One of the most frustrating issues in Georgia criminal cases is what juries don’t actually know about the case and the direct implications of a conviction, and perhaps more frustrating is the submission of some issues to the jury, while others are decided solely by the trial court.
Recently, in the Georgia Supreme Court’s Williams decision, the Court presented attorneys defending DUI charges, particularly those involving blood or breath tests, with a tremendous opportunity. However, in the months that have passed, what DUI defense lawyers have continually experienced is that judges are simply unwilling to take an honest approach to the Williams decision. I have no doubt that it is hard to make decisions that, as an elected official, seem unpopular. Here’s the thing though, these decisions are not really politically unpopular. Recognizing that many DUI suspects cannot freely and voluntarily submit to testing is just right, and I believe that if we submitted the issue to juries, we would see a different result in the vast majority of cases.
Below are the fundamental cases that serve as the basis for the rule in Georgia that the voluntariness of consent to searches will not be decided by the jury:
Pierce next contends that the trial court erred in refusing to give his requested jury charge that the jury was to decide whether consent to the search was given and thus whether the search was valid. This issue, however, is solely the province of the trial judge on a motion to suppress and is not a question for the jury. Rogers v. State. Thus, we have consistently upheld a trial court’s refusal to give a jury charge such as that requested by Pierce. See Hamilton v. State; Duffee v. State.6 We similarly uphold the trial court’s refusal here.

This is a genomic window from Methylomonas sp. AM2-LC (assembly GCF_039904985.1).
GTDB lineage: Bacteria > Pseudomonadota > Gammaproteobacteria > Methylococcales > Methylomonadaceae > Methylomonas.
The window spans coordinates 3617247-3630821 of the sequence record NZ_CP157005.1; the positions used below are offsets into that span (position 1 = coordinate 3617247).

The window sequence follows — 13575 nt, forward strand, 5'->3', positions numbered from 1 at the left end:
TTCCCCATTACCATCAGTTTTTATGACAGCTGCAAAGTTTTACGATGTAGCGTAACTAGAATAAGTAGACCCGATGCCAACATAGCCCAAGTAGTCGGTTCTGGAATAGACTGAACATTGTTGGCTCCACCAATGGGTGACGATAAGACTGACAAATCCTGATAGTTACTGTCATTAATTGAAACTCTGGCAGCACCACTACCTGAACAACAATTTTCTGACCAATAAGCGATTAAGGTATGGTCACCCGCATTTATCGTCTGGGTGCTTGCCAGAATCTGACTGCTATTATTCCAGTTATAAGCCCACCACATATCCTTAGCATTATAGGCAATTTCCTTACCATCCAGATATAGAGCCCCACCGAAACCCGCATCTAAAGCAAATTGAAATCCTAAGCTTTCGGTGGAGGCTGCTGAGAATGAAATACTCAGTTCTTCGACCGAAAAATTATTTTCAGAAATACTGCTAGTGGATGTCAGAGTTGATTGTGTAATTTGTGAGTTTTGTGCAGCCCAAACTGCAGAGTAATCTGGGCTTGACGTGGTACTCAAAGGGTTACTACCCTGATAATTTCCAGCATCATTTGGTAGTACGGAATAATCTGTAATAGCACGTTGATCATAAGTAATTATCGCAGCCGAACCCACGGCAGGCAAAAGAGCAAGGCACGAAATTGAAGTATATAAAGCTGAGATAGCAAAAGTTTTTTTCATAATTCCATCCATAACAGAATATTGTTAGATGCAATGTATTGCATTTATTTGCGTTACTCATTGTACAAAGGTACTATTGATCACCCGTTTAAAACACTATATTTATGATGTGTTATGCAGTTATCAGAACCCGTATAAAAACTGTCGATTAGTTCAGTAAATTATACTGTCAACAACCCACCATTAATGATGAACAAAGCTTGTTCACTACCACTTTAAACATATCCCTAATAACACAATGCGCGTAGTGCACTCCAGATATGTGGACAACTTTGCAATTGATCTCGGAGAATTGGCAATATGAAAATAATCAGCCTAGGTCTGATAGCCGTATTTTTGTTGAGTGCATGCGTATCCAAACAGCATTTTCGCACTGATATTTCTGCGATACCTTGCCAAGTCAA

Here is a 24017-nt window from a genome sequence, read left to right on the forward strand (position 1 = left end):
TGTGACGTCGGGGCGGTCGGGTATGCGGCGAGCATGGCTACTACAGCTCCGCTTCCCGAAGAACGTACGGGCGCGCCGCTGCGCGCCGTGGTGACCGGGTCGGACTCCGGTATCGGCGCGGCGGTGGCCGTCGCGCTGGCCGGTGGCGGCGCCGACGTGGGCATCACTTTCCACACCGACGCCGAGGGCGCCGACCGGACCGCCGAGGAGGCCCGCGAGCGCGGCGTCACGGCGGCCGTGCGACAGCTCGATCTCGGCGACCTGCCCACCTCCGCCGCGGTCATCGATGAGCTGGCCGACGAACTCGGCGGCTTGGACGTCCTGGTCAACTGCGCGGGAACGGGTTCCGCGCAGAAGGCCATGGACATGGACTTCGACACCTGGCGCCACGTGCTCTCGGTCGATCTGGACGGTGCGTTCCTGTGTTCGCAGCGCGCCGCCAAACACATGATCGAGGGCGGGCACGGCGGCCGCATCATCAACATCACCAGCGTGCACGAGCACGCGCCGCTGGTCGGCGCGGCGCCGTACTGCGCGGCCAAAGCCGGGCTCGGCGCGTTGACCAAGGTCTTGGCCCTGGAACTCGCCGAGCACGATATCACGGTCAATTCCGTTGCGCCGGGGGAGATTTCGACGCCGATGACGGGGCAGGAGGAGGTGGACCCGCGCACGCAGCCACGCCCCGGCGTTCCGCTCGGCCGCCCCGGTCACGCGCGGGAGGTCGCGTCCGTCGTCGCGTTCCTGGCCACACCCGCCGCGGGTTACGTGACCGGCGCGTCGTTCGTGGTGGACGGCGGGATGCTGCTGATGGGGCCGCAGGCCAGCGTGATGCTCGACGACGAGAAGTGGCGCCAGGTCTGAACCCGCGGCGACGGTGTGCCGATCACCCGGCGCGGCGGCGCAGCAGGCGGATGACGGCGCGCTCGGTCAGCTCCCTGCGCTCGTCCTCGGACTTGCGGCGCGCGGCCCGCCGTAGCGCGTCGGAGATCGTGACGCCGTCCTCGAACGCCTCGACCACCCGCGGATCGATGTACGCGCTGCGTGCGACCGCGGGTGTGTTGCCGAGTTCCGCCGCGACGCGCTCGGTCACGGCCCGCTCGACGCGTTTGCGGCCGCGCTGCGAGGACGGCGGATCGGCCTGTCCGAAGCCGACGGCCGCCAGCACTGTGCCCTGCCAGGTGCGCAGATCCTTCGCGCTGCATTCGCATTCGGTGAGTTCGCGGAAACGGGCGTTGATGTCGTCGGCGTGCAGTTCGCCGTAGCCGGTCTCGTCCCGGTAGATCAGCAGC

Pierce v. State, 274 Ga. App. 670, 671, 618 S.E.2d 700, 701-02 (2005).
Our Code Ann. s 27-313 appears to have been patterned after Federal Rules of Criminal Procedure 41 (18 U.S.C.A.) as both have similar wording. Federal courts are unanimous in interpreting FRCP 41 that “(i)t is for the court and not the jury to decide whether evidence has been illegally seized.” Bretti v. Wainwright, 439 F.2d 1042(7) (5th Cir. 1971), U.S. cert. den. 404 U.S. 943, 92 S.Ct. 293, 30 L.Ed.2d 257; accord, Ford v. United States, 273 U.S. 593, 605, 47 S.Ct. 531, 535, 71 L.Ed. 793, supra; Burris v. United States, 192 F.2d 253(2) (5th Cir. 1951); Miller v. United States, 354 F.2d 801(1) (8th Cir. 1966). Jackson v. Denno, 378 U.S. 368, 84 S.Ct. 1774, 12 L.Ed.2d 908 cannot be invoked to determine validity of a search and seizure. Phelper v. Decker, 401 F.2d 232, 235 (5th Cir. 1968). Thus, existence and voluntariness of consent to search are questions to be decided solely by the judge and not the jury. United States v. Aldrete, 414 F.2d 238(4) (5th Cir. 1969); United States v. Watson, 459 F.2d 588(1) (8th Cir. 1972). The trial court did not err in failing to instruct the jury on consent to search.
Rogers v. State, 155 Ga. App. 685, 686, 272 S.E.2d 549, 551 (1980).
A couple of questions remain in my mind. In determining the voluntariness of statements, juries examine the totality of the circumstances to determine what weight, if any, should be given to the statements. Why doesn’t the Equal Protection Clause forbid the different treatment of defendants (or even the same defendant) challenging the weight of confessions as opposed to searches?
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